Updated: Apr 1, 2021
Usually, we try to space our emails and blogs to avoid overwhelming your inbox more than it already is. As someone who tries to maintain having zero unread messages, the struggle can be real.
The recent violence against Asian American Pacific Islander (AAPI) includes the mass murder in Atlanta that claimed the lives of eight individuals, six of whom were Asian women this week made this important to write sooner.
We should note that violence against AAPI communities has always been present but has risen significantly during the Covid-19 pandemic. This rise in violence has also impacted how people converse and talk about AAPI community in organizations and social circles. In the last six months alone, my AAPI friends have shared stories such as:
A director telling a teacher, "you aren't the right Person of Color to have an opinion," as she tried to discuss her thoughts on the anti-racist curriculum the school is adopting.
A group of colleagues "joking" around about Covid-19 and shushing each other when an Asian came over. One of them commented, "well, I guess we can't talk about the 'Chinese' disease now. It will probably hurt your feelings."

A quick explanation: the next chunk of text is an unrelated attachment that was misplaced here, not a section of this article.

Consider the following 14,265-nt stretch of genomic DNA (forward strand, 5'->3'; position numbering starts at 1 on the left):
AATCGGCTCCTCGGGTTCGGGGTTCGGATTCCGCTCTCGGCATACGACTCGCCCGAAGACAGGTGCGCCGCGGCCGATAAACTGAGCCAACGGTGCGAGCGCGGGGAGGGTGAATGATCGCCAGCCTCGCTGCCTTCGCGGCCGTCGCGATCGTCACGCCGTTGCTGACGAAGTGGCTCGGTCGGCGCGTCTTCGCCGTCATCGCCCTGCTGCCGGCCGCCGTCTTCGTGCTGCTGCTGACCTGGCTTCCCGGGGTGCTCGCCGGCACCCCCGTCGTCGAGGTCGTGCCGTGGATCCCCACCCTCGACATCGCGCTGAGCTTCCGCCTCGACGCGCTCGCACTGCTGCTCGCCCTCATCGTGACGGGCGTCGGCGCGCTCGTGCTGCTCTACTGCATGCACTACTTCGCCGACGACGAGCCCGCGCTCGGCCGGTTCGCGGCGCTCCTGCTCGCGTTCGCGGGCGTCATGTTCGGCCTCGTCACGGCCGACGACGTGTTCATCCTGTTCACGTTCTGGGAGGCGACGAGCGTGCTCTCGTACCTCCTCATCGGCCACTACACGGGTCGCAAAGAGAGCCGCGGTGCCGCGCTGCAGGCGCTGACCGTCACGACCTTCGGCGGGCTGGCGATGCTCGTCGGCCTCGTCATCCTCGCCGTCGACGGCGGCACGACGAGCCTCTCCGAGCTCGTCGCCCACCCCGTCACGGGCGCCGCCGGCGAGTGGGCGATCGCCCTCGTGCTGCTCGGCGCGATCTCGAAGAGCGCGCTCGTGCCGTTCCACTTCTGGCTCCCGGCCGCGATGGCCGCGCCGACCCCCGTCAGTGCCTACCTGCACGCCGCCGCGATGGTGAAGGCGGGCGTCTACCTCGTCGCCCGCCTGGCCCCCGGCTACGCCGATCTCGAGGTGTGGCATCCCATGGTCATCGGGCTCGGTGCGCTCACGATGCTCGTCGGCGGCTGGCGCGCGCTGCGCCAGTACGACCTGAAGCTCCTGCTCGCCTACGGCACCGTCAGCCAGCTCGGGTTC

A company intentionally leaves off AAPI from their equity work. When questioned, a person with power within the organization stated it because "they aren't the group in the news."
After the events of George Floyd, a friend saying to another, "yeah, but you aren't discriminated against in the same way, so why are you even upset?"
Every statement is not only cringe-worthy but laced with bias and Orientalism.
I have been deep in reflection, trying to figure out where we go from here. With the Capitol Riots, it was clear what we needed was to bridge to productive discourse. And, as a result, I wrote about how we need to encourage dialogue rather than debate with our students. The continued systemic violence–racist, gender-based, and other–requires a broader view of a system that has caused so much harm. How can we even go about that?
I believe we should take a restorative dialogue and systems approach.
This approach I learned from Duke Duchscherer, a Center for Nonviolent Communication Certified Trainer. I got special permission to share some of the ideas and techniques associated below. Thanks, Duke! To begin, Duke Duchscherer shared with us that
"a restorative system is a consciously chosen, dynamic set of agreements a community makes regarding how they would like to work with the conflict within their community. These agreements are developed by people from all sectors of the community. They outline in detail the structures and process that will be used when a conflict arises within that community."
While the workshop I attended with Duke focused more with adults, I couldn't help think that so much of this can apply to a classroom and school setting. As an individual who utilizes restorative practices, I found a great deal of correlation, but also appreciated this focus on identifying and caring for a wider system.
So what does this look like in a classroom space to bring this awareness and conversation around a system? There are three major steps.